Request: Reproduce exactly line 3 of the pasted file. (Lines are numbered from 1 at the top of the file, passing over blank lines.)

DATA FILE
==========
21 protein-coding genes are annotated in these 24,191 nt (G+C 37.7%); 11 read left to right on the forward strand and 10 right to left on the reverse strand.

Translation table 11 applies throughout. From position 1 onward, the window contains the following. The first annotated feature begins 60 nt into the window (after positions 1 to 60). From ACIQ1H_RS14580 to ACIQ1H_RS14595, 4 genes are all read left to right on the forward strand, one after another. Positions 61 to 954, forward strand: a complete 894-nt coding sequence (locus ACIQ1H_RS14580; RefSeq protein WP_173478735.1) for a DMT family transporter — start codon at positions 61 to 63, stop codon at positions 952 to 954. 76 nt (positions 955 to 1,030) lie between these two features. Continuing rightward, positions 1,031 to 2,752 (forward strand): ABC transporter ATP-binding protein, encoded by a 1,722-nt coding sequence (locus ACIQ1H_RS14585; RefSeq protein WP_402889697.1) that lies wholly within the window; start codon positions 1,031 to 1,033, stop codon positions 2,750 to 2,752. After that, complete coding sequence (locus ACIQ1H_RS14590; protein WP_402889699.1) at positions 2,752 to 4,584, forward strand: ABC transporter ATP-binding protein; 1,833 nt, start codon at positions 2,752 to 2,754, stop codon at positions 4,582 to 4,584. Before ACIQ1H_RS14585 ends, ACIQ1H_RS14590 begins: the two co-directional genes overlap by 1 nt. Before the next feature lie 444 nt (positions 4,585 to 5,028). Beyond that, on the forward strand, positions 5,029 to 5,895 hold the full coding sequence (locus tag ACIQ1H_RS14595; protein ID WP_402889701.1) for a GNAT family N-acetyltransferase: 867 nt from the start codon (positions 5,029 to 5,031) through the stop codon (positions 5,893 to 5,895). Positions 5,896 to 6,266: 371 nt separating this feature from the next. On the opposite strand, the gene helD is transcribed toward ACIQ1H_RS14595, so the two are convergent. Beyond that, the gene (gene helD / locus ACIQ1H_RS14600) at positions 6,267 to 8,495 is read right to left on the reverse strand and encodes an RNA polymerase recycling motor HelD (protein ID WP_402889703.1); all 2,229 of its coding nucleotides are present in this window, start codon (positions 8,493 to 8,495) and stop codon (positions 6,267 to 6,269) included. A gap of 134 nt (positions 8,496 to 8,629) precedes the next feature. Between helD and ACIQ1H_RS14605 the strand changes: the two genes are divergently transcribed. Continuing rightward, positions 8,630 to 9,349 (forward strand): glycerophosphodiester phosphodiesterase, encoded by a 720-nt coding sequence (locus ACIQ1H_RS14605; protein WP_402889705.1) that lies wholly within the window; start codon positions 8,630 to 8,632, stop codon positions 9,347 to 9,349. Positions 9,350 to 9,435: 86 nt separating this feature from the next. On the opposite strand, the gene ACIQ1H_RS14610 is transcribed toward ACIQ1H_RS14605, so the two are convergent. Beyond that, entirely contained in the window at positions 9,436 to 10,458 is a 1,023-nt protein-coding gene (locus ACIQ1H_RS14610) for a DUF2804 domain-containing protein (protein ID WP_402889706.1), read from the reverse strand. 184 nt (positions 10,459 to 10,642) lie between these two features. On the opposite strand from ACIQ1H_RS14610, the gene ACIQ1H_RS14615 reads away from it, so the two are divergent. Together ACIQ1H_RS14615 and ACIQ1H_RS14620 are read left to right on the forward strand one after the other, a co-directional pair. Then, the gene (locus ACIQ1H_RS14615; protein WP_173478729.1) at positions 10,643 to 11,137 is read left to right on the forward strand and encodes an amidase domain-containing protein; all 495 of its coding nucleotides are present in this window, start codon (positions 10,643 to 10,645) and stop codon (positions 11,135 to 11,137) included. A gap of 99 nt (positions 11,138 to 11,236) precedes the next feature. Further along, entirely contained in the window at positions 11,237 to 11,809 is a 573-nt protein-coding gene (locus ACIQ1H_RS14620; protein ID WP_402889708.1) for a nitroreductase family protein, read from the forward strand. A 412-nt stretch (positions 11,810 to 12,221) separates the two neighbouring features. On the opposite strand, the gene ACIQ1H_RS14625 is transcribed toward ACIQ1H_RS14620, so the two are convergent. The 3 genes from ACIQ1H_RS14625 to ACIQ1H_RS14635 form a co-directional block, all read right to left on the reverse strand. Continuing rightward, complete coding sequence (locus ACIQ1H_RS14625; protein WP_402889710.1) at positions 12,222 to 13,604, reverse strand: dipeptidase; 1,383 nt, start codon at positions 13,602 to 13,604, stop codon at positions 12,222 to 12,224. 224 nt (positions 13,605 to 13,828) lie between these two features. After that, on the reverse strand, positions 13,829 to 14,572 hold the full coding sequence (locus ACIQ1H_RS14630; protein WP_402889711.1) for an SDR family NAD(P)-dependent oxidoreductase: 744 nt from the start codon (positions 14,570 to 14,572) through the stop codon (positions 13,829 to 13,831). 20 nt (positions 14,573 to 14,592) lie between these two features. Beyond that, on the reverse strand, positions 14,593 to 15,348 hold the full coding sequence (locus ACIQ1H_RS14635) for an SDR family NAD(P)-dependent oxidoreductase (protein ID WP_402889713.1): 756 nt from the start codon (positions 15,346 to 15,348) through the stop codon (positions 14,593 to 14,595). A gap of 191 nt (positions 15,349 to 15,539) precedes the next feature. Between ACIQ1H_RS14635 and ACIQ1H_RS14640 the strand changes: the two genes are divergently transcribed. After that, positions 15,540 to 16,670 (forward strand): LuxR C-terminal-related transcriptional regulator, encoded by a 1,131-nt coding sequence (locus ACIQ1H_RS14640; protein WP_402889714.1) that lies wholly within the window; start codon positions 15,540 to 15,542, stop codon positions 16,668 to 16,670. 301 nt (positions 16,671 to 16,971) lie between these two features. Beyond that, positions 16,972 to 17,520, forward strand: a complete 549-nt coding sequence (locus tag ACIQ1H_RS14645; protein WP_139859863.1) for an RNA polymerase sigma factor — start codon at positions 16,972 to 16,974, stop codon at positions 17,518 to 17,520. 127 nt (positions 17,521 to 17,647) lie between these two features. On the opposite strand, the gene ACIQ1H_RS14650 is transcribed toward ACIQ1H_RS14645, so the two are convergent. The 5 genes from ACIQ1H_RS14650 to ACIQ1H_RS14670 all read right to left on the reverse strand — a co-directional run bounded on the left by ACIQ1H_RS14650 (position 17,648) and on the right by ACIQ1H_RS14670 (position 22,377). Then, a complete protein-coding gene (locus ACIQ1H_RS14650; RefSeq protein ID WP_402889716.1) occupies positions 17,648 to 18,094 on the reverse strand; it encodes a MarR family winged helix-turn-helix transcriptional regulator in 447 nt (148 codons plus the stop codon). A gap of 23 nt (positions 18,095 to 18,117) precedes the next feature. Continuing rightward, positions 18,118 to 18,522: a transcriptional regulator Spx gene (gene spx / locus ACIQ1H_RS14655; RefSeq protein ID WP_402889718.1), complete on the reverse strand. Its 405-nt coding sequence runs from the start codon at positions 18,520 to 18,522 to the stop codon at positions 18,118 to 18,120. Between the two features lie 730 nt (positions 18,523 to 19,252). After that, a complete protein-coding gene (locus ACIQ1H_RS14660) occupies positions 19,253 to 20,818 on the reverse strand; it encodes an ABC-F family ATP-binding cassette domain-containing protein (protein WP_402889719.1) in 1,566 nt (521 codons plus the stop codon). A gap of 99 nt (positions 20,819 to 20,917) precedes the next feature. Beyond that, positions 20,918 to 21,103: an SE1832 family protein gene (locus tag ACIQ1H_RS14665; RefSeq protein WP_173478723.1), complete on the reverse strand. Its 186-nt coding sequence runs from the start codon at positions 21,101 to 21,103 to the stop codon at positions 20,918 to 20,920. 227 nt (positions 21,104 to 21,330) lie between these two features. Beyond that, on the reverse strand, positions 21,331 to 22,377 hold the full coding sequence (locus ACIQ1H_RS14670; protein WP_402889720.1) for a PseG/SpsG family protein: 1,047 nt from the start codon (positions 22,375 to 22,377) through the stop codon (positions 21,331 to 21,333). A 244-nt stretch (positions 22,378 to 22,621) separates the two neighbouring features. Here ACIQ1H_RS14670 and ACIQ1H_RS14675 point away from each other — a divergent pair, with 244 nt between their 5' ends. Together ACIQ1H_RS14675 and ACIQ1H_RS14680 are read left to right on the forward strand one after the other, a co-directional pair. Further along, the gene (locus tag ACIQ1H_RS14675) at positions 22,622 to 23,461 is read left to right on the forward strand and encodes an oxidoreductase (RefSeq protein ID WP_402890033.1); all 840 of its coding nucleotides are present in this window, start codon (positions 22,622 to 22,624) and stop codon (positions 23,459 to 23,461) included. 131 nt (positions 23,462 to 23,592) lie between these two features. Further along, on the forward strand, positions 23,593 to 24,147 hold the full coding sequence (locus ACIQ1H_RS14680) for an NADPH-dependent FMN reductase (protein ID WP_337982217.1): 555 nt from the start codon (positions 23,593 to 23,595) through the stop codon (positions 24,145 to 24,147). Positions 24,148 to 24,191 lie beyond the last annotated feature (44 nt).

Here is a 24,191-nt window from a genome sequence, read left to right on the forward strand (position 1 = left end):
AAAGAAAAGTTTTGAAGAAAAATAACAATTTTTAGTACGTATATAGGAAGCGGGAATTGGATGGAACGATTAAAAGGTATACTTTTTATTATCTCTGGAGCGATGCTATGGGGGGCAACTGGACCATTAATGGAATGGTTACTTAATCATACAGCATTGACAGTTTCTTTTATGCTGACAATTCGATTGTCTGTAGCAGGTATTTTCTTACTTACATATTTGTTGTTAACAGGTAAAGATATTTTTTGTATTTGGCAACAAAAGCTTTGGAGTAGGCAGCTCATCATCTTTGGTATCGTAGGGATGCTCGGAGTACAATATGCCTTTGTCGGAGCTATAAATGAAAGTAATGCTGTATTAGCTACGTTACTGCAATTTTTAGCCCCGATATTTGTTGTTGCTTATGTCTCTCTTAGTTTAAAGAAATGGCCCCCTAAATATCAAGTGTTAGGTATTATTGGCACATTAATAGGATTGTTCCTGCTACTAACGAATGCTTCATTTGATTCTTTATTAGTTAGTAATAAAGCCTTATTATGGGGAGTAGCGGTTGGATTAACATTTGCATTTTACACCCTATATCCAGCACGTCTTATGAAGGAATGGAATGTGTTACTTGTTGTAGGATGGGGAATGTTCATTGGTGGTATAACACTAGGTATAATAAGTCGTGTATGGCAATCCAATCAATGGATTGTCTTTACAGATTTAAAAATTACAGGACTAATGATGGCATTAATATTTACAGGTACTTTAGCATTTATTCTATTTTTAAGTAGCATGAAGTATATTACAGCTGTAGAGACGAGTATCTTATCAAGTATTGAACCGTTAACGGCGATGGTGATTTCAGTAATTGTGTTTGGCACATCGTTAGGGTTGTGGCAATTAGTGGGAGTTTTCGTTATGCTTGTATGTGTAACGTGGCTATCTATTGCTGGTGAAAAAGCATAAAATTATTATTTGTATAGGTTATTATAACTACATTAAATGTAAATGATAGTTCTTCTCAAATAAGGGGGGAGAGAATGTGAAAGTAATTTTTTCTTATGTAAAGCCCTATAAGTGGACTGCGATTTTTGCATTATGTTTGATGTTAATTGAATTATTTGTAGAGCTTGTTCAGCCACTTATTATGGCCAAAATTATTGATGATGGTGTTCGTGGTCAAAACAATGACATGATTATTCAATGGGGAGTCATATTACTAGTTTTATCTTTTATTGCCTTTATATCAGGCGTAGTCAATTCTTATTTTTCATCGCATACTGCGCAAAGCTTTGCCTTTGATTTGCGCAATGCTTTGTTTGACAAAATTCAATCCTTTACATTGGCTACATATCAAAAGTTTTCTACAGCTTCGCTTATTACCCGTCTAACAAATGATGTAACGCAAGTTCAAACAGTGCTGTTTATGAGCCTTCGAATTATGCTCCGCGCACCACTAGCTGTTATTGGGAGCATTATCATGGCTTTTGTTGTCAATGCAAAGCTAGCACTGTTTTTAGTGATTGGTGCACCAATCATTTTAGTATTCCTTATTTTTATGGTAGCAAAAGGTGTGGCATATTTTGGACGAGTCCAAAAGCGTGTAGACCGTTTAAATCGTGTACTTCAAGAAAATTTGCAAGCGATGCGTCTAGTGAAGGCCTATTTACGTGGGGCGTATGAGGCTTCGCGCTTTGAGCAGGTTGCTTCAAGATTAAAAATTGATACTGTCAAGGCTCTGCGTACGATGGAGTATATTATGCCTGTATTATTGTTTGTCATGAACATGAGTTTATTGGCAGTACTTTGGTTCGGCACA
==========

Here is a 24,191-nt window from a genome sequence, read left to right on the forward strand (position 1 = left end):